My dog sitter stole various personal items (women's shoes, a suitcase, and other minor articles). It was recently discovered that 20 pairs of my son's collectible Nike and Air Jordan shoes were stolen. He has been collecting these for over 10 years. The current market value of his stolen items is around $4900. The boxes were emptied and replaced on the shelves. I only discovered them missing when I cleaned the closet. I have contacted the police.
The dog sitter was hired through a licensed and bonded dog-sitting service.
The theft occurred in July of 2019. This is when I discovered my personal stolen items (women's shoes, etc.) . The service reimbursed me for these items.
Witnesses: I returned home around 11am from my trip and noticed her car was in the driveway. I said to my boyfriend and mother that it was strange the sitter was still here. She should have been gone early morning. As we were getting out of the car, she comes out of the house with a white trash bag. It was obvious there were items in the bag. We startled her. She said that she didn't have a suitcase. (referring to the reason she had a trash bag). The next day I discovered my shoes missing and over the course of the next 2 weeks the other items as well. (Again, I have been reimbursed for these).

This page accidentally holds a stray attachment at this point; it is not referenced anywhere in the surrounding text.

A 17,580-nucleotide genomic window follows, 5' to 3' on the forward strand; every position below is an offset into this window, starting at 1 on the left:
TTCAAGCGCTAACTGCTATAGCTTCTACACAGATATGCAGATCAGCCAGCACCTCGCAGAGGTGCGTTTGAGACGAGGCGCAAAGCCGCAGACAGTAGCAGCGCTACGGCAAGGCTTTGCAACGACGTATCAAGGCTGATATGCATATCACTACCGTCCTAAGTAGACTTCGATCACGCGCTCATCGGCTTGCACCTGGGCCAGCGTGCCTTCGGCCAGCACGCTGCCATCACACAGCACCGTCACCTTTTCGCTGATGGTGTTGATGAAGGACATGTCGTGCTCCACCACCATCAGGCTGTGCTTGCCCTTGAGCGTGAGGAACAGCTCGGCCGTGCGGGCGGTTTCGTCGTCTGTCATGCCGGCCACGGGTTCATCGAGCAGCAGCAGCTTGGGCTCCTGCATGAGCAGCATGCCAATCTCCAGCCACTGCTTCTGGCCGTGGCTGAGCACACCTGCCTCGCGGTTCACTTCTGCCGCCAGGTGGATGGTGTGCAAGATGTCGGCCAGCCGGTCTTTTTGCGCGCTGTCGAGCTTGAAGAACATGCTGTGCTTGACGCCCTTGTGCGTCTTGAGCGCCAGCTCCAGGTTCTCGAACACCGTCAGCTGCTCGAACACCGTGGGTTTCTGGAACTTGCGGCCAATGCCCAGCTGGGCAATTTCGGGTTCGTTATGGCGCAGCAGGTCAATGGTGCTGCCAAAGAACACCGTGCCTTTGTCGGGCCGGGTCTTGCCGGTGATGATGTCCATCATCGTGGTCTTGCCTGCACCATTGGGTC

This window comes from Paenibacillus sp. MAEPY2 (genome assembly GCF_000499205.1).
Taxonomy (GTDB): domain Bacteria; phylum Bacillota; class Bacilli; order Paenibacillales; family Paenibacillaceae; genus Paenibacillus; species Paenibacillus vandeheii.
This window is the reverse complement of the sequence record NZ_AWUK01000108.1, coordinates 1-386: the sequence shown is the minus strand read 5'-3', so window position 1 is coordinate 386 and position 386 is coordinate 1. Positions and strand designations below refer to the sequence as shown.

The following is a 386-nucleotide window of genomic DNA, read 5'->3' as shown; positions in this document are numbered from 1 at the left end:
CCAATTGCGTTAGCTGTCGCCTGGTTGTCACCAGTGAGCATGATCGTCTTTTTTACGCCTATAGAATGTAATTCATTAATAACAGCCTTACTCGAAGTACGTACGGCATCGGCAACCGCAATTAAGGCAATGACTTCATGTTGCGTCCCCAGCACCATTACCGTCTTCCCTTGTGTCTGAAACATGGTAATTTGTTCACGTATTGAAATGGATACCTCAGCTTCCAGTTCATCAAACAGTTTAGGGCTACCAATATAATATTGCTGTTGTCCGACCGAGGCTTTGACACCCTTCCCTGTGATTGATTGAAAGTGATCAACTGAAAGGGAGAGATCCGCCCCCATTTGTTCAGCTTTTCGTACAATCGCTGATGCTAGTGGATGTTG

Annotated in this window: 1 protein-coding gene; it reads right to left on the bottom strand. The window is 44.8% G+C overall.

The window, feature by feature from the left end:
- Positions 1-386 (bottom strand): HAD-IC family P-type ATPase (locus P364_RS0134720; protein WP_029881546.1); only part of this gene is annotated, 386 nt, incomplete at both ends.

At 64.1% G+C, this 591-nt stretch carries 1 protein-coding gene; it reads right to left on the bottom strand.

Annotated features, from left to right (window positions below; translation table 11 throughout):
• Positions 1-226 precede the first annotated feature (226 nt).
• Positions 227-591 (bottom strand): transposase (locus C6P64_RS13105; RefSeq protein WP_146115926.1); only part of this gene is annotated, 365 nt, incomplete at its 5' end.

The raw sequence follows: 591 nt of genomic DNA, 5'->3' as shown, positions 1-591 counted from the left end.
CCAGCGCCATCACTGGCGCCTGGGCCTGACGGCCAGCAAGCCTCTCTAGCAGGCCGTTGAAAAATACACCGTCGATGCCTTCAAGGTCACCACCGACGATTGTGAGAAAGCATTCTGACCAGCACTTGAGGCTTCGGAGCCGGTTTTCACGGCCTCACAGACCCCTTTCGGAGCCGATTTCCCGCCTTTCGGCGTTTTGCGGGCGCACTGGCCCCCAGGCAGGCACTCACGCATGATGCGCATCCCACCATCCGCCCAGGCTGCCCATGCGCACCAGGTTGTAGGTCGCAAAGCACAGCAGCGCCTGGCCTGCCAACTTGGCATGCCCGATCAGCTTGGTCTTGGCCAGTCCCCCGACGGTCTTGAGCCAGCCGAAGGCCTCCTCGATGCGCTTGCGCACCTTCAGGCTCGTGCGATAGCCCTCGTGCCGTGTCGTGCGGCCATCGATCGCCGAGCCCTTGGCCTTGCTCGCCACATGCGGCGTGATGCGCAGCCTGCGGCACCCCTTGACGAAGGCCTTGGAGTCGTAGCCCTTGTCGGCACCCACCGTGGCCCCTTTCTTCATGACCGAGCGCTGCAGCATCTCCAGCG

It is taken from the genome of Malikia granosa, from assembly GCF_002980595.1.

I started to clean out the closet in my son's room to bring him his remaining clothes and shoes. It was only then I had discovered the shoes were missing. He has Paypal receipts for of the shoes (Paypay only goes back to 2017). We have the original boxes with prices on the labels. These items have grown in value. In researching online for some recent sales of the same shoes, some are valued now up to $500.
What I need answers to:
1. After the police report has been completed. what are the next steps? What is the procedure on the part of the police in this case?
2. I want to serve the dog sitting company notice that they owe money for these stolen shoes. Should I have legal papers served (pay or we go to court) or, should I first call them to see if they are willing to pay?
3. I want to prosecute the dog sitter. Would it be advisable to wait until after I settle with the dog sitting service? I did not physically see the shoes in her possession, but would probable cause come into play knowing the events I outlined above?
4. Would probable cause be enough to issue a warrant to search her apartment?
5. Should I see if her bank accounts, phone and computer records can be seized to see if she sold any of these items online?
6. Finally, I don't know what I do't know, so is there anything else I need to be aware of?
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